The Critics’ Corner
“Beasts of My Land”
by Michael Murry
Editor’s note: Curious about the meter of a line in “Soldier’s Soldier,” I asked Michael Murry for his advice as the author. The reply is this very informative essay, which deserves a place in Mike’s bibliography along with “Gaelic Bardic Verse.”
Mike’s poetry needs no justification; it stands on its own. However, to understand Mike’s personal motivation it helps to know that he’s a combat veteran of the Vietnam War. To a certain generation of Americans, that means a lot. And now to later generations, he cautions us to heed, as Jefferson wrote, “a fire bell in the night.”
Thank you again for the editorial oversight and critical input regarding my verse. As for the intended meter of the line in question: namely, “Now he comes home like the others,” I meant for the four (usual) accents to fall on “Now,” “comes,” “like,” and the first syllable of “others.”
Since the poem deals with martial (if not Napoleonic) malfeasance in the lavish squandering of inconsequential individuals, my own poetic mental ear hears a military brass band pounding away in the background while at the same time another voice offers the cautionary admonition that “military music is to ‘music’ as military intelligence is to ‘intelligence’.”
Regarding rhythm and meter generally, I. A. Richards wrote in Principles of Literary Criticism that:
Ryhthm and its specialized form, meter, depend upon repetition and expectancy. Equally, where what is expected recurs and where it fails, all rhythmical and metrical effects spring from anticipation. ... The texture of expectations, satisfactions, disappointments, and surprisals, which the sequence of syllables brings about, is rhythm. And the sound of a word comes to its full power only through rhythm. Evidently there can be no surprise and no disappointments unless there is expectation, and most rhythms perhaps are made up as much of disappointments and postponements and surprises and betrayals as of simple, straightforward satisfactions.
Along these lines of creating expectation and then purposefully disappointing it, I like to keep in mind one of Kurt Vonnegut’s little ditties:
Roses are redArchibald MacAllister, in his introduction to John Ciardi’s translation of Dante’s Divine Comedy, noted how the poet — in any long narrative — has to beware of the soporific (if not hypnotic) effect on the reader of too regular and too mechanical an application of rhythmic regularity. Short pieces have little to fear from too much un-disappointed anticipation, though, as I tried to explore with “Boobie Conference Calls,” the briefest of episodes in my still-unfolding epic Fernando Po, U.S.A.:
And ready for plucking.
And ready for high school.
We see them in their meeting room,
The bumbler and the creep.
The lips of one move awkwardly
While English speakers weep
And snores emerge from Dubya’s mouth
As Cheney falls asleep.
Just enough of the necessary elements there, with not much room to overdo any of them.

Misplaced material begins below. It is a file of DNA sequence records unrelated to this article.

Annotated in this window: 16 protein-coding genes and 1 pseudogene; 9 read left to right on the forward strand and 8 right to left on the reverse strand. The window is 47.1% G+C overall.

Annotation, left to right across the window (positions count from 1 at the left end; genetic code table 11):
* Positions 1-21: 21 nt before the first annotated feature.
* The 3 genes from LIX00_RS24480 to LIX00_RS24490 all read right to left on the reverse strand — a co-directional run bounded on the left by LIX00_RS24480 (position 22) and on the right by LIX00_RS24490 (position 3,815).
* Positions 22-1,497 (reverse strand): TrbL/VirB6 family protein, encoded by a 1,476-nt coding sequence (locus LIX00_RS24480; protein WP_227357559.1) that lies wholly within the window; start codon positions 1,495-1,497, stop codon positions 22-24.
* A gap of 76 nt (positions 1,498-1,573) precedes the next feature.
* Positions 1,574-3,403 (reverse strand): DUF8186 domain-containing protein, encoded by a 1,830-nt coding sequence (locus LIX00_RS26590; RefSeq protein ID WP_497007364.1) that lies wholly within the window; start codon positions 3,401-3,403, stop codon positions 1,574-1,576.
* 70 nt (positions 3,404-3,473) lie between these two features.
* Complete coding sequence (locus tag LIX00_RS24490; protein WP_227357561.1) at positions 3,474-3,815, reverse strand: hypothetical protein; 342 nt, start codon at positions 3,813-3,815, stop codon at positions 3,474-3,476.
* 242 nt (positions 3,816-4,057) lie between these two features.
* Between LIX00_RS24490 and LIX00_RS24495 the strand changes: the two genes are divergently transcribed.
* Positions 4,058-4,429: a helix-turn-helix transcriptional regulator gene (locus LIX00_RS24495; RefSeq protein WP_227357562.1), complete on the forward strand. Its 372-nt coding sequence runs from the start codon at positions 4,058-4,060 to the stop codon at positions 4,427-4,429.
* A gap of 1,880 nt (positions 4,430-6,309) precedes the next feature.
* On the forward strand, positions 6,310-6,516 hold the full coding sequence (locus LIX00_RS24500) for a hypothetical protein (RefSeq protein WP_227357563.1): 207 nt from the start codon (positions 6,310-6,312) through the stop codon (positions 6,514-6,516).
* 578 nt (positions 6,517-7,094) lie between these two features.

At any rate, I think I’ve mentioned how I based the meter of “Soldier’s Soldier” on George Orwell’s “Beasts of England” (from Animal Farm) while taking off on Umberto Eco’s synonymous phrase for low-ranking cannon fodder: “Scapegoat of the king’s ambition.”
Shortly after the American military in Iraq turned their tormented captive Saddam Hussein over to a Shi’ite lynch mob loyal to the “religious leader” Moqtada Al-Sadr, I dashed off another piece in the same meter: namely,
“Beasts of My Land”
Praise the Lord and pass the bullet
Praise the Prophet; pass the rope
Crack the neck, then stretch and pull it
Praise religion; bury hope
Orwell said, “Revenge is Sour”
Not for those who tap the cask
Buy the bottles by the hour
Take a swig and pass the flask
Eye of newt and ear of frogskin
Dig a pit then set the stake
Chain the bear then throw the dogs in
Good Queen Bess will join the wake
Shoot the traitor; drown some witches
Burn the heretic real slow
Scratch the caveman where he itches
Basking in the good-feel glow
In the tavern, hold communion
Bread and wine a frenzied flood
Want to conquer? Spread disunion
Eat His flesh and drink His blood
“Beasts of England, beasts of Ireland,”
Beasts of U.S.A. so fair,
Beast of Baghdad, Shi’ite firebrand:
Praise Moqtada, Bush, and Blair
Now without Saddam, who’ll be next?
What excuse will you use now?
What transparent ruse or pretext
Will you make your sacred cow?
First tilt this way, then lean rightward
Back and forth, play both sides now
Throw them all in Bedlam’s fright ward
They don’t matter, anyhow
Place your sons upon the altar
Also daughters, friends, and wives
Parents, too — and never falter
Praise your GAWD who feeds on lives
— Michael Murry, “The Misfortune Teller” © 2007
Again, thanks for the comments and questions. I apologize for subjecting you to such lengthy ruminations on rhythm and its possible effects, accidental or intended. I try to think barely enough when writing poetry, but certainly not too much. I don’t always know where the words originate, and somehow I feel reluctant to tamper with inspiration that I don’t understand all that well.
Mostly I like to sing the sounds of words silently as they occur to me. I also tend to avoid over-punctuation in the hopes that a little grammatical ambiguity will give the reader more chances to supply his or her own interpretations. When I occasionally stumble on an unexpected accent, I try to take advantage of the wake-up call to re-examine the established rhythmic expectation in light of what I might gain or lose by disappointing it.
Copyright © 2008 by Michael Murry